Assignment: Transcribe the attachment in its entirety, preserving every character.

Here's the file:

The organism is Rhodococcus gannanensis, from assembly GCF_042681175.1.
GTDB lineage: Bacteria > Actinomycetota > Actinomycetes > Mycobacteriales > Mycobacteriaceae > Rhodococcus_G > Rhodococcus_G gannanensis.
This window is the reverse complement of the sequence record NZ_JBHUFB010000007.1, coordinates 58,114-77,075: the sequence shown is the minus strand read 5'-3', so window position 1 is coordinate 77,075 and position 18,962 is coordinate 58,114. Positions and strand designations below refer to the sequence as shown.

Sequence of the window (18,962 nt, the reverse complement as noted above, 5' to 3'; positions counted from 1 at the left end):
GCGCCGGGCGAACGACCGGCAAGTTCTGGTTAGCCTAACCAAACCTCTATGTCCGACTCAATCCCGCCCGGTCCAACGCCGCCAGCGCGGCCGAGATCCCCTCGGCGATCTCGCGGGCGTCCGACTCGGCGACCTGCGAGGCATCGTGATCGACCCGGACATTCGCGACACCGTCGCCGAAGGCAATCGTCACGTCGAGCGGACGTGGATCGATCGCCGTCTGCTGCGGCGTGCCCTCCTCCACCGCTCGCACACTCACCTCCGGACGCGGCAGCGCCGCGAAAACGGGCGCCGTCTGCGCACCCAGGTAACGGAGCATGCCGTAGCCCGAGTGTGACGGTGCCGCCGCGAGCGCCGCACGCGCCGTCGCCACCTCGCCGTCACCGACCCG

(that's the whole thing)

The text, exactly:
The organism is Rhodococcus gannanensis, from assembly GCF_042681175.1.
GTDB lineage: Bacteria > Actinomycetota > Actinomycetes > Mycobacteriales > Mycobacteriaceae > Rhodococcus_G > Rhodococcus_G gannanensis.
This window is the reverse complement of the sequence record NZ_JBHUFB010000007.1, coordinates 58,114-77,075: the sequence shown is the minus strand read 5'-3', so window position 1 is coordinate 77,075 and position 18,962 is coordinate 58,114. Positions and strand designations below refer to the sequence as shown.

Sequence of the window (18,962 nt, the reverse complement as noted above, 5' to 3'; positions counted from 1 at the left end):
GCGCCGGGCGAACGACCGGCAAGTTCTGGTTAGCCTAACCAAACCTCTATGTCCGACTCAATCCCGCCCGGTCCAACGCCGCCAGCGCGGCCGAGATCCCCTCGGCGATCTCGCGGGCGTCCGACTCGGCGACCTGCGAGGCATCGTGATCGACCCGGACATTCGCGACACCGTCGCCGAAGGCAATCGTCACGTCGAGCGGACGTGGATCGATCGCCGTCTGCTGCGGCGTGCCCTCCTCCACCGCTCGCACACTCACCTCCGGACGCGGCAGCGCCGCGAAAACGGGCGCCGTCTGCGCACCCAGGTAACGGAGCATGCCGTAGCCCGAGTGTGACGGTGCCGCCGCGAGCGCCGCACGCGCCGTCGCCACCTCGCCGTCACCGACCCG